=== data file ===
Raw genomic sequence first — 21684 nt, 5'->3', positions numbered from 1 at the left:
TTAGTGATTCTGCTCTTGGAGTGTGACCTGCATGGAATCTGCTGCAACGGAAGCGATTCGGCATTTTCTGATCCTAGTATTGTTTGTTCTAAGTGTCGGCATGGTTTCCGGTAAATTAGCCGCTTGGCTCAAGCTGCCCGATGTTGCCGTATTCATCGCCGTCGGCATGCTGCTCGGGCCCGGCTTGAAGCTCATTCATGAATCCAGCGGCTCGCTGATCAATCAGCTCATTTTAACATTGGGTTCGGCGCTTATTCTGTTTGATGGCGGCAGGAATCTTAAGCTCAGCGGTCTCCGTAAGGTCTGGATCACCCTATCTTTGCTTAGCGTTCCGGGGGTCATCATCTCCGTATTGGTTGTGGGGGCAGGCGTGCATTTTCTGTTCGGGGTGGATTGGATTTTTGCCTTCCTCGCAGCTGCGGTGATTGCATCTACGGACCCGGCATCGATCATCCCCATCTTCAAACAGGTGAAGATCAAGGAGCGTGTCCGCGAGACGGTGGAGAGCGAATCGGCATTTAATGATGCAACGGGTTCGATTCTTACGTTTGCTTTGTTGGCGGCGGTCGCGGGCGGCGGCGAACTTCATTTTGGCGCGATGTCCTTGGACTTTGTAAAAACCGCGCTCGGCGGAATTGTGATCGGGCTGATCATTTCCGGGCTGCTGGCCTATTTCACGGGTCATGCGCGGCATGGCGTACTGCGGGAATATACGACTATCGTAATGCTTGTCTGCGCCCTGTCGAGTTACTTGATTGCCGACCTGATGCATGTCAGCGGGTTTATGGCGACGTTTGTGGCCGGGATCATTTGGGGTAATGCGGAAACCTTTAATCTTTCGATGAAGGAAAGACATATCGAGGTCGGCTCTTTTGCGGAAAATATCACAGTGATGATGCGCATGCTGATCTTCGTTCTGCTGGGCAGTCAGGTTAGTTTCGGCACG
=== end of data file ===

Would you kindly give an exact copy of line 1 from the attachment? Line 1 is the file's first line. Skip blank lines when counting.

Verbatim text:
Raw genomic sequence first — 21684 nt, 5'->3', positions numbered from 1 at the left: